Head for the Hills: Skiing with Kids

skiing with kids

If you love downhill skiing, it’s natural to want to share that joy with your kids. Skiing is a great way to keep family members connected and exploring nature together.

Taking young kids skiing for the first time doesn’t need to feel overwhelming. Planning and realistic expectations are key. Here are some been-there-done-that tips from an experienced ski mom.

Aim for good weather and snow conditions

Try to pick a day that’s comfortable, rather than cold and windy. Keep in mind that even if there’s not much snow in town, ski hills may have great snow. Check ski hill websites for current conditions.

Bundle up

Layer your kids up like an onion. They’ll get cold. They’ll get hot. Layering lets you keep them comfortable. Otherwise, you’ll wind up with a grumpy kiddo who wants to stop.

Get the right gear 

  • Skis or snowboards, boots and helmets can be rented at the hill or from an independent ski shop ahead of time. They’ll ensure gear is in proper condition, sizing is correct and bindings are adjusted safely.
  • Renting at the hill saves car space and eases the walk from the parking lot. (Arrive early to avoid rental lines.) Renting from an outside shop, like Play It Again Sports in Appleton or Zeller’s Ski & Sports in Green Bay, means once you get to the hill, all you need is a lift ticket.
  • Either way, the gearing-up process can take time, especially the first time. Expect some, “Mommy, these boots feel funny!”
  • Always have kids wear a helmet and goggles to keep little heads protected and eyes free from snow and wind.

skiing-with-kids

Schlepping

Stash hats, gloves and other gear in a duffle bag or a backpack for each grownup to carry from the parking lot to the lodge. Little kids may not be able to carry much of their own stuff, especially if they’re wearing ski boots.

Learning tools

  • Trainer harness (such as the Racer Chaser or Lucky Bums): A vest with straps for parents to hold onto. The harness gives kids the feeling of independence, yet lets parents control speed. If you use a harness, make sure kids still learn how to properly slow down, turn and stop, so they can ski safely once the vest comes off.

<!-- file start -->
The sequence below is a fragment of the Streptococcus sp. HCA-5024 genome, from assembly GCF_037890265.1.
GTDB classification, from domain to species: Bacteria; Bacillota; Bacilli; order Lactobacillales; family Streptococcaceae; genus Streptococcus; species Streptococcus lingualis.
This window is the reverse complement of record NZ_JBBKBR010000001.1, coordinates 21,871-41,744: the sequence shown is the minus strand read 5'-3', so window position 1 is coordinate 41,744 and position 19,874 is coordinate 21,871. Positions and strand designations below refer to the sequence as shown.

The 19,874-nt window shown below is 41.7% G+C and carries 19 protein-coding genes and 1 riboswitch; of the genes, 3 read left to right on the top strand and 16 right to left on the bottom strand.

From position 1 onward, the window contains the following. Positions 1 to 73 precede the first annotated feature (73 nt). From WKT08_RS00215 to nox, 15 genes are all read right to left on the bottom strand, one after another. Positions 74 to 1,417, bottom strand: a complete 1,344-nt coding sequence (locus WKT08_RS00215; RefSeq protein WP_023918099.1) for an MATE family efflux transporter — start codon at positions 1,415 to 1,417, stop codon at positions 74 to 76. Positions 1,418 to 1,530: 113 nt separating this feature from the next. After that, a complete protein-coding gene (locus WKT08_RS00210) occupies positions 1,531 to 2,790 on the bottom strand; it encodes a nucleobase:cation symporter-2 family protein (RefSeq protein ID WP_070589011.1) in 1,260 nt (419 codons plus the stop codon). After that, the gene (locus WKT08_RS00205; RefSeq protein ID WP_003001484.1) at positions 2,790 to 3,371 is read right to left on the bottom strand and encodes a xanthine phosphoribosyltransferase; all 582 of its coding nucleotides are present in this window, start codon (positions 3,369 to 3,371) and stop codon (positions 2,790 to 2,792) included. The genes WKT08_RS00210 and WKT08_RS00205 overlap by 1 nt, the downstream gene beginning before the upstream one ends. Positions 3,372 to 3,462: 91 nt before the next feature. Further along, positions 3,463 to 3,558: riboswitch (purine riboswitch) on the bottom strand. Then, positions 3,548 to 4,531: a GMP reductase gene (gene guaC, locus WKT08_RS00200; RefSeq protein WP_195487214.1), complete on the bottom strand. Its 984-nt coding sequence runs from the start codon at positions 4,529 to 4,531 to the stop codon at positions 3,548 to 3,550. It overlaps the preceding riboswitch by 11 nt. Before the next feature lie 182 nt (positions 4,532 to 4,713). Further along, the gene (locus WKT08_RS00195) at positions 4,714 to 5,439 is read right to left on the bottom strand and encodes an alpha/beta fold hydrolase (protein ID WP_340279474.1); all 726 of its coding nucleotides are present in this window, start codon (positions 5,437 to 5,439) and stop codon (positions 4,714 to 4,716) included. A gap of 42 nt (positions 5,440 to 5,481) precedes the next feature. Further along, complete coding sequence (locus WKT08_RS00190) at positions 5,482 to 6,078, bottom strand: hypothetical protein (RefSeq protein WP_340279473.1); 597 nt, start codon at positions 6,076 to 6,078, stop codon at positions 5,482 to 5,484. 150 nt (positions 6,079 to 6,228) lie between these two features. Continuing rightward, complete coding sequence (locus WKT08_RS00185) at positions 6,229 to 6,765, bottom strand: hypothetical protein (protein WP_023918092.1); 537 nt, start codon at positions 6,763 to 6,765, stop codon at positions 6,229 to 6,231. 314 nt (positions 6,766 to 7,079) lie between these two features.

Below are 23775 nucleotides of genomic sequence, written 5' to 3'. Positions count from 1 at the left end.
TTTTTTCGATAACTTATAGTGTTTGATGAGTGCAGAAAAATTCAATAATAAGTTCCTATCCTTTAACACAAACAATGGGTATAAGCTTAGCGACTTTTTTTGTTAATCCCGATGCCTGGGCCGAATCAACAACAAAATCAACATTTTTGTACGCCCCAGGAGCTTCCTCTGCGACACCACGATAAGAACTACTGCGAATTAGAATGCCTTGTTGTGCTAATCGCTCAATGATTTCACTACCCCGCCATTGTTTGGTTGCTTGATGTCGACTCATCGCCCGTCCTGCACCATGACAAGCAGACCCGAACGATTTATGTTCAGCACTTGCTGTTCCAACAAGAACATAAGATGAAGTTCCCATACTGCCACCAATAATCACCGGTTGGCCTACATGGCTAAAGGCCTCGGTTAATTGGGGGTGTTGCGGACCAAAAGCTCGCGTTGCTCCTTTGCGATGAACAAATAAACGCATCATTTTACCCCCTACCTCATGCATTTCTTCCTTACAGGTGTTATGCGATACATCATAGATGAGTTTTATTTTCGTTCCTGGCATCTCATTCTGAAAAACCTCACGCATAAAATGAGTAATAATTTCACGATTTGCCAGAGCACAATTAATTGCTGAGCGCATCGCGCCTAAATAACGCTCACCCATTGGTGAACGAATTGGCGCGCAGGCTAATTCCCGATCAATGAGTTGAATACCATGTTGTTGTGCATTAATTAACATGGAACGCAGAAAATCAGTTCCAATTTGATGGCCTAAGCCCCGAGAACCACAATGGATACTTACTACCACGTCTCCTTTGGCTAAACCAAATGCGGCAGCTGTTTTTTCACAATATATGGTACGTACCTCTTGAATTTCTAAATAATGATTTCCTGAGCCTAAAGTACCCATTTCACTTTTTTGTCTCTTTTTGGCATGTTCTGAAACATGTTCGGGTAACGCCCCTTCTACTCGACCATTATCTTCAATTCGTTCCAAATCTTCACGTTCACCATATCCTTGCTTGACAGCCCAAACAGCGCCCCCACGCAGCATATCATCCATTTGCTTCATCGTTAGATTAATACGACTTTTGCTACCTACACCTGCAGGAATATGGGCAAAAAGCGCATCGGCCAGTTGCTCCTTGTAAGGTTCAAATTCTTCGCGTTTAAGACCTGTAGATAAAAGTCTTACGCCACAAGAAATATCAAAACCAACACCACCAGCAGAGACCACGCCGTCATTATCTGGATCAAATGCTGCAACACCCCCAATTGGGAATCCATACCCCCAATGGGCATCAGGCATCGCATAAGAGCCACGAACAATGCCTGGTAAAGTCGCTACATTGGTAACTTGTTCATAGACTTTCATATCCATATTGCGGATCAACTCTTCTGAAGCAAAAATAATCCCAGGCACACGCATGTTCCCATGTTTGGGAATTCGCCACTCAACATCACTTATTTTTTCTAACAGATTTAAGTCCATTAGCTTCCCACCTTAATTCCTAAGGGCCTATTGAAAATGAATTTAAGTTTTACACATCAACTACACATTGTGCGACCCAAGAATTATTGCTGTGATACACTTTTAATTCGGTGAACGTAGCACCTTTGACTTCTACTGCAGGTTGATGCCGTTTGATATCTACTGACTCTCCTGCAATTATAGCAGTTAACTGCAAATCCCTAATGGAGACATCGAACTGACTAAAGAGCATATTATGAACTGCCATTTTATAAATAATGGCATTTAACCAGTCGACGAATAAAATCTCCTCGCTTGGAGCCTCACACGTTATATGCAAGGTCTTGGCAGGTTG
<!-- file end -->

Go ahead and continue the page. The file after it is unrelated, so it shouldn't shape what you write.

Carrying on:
• Ski wedge (such as the Edgie Wedgie or Wedgease): Secures ski tips together, prevent skis from crossing or spreading too far apart. It’s useful for kids who may not have the leg strength to make a stopping wedge or keep skis together.
  • Lessons: A good skier does not necessarily make a good ski teacher, so consider lessons to help your kids learn the right way. Instructors are trained in teaching techniques to help kids enjoy the sport. Private, semi-private or group lessons typically run $30-60, plus tip. Combination lesson/rental packages are often available. Call the hill ahead of time for reservations.

On the slopes

  • Start on the bunny hill.
  • A “magic carpet” conveyor lift is easiest for little feet to navigate.
  • Once your child feels comfortable and knows how to slow down, turn and stop, move on to green runs.
  • Typically, chairlift operators will see you coming and slow the lift down. You can carry your little one off at the end.
  • Let your child dictate the day’s pace, even if it’s slow. Take lots of breaks for bathroom, food, water and playtime.  The more kids feel comfortable and enjoy the day, the more they’ll want to do it again.

skiing with kids - lift

Where To Go

There are many ski hills located within a few hours of the Valley. Check out a list at www.skicentral.com. Some of the most popular for families with beginners are:

  • Nordic Mountain – www.nordicmountain.com Wild Rose, 1 hour from Appleton. Lift tickets: ages 6 & under are FREE, ages 7-12 are $32. Magic carpet lift. Tubing hill.
  • Granite Peak – www.skigranitepeak.com Wausau, 1½ hours from Appleton. Lift tickets: ages 6-12 are $60. Magic carpet lift.
  • Ski Brule – www.skibrule.com Iron River, MI, about 3 hours from Appleton. Lift tickets: ages 9 & under are FREE, ages 10-17 are $43. Daycare onsite for ages 1+. Two tubing hills.

Be patient

There will be mishaps. There will (hopefully) be lots of laughter. The more calm, positive and patient you can be, the more fun your kiddos will have. Keep your sense of humor and your temper, and everything will be just fine.

Skiing can open kids up to a lifetime of fun, an appreciation of nature and a world of adventure. Let’s hit the slopes!

skiing-family

 

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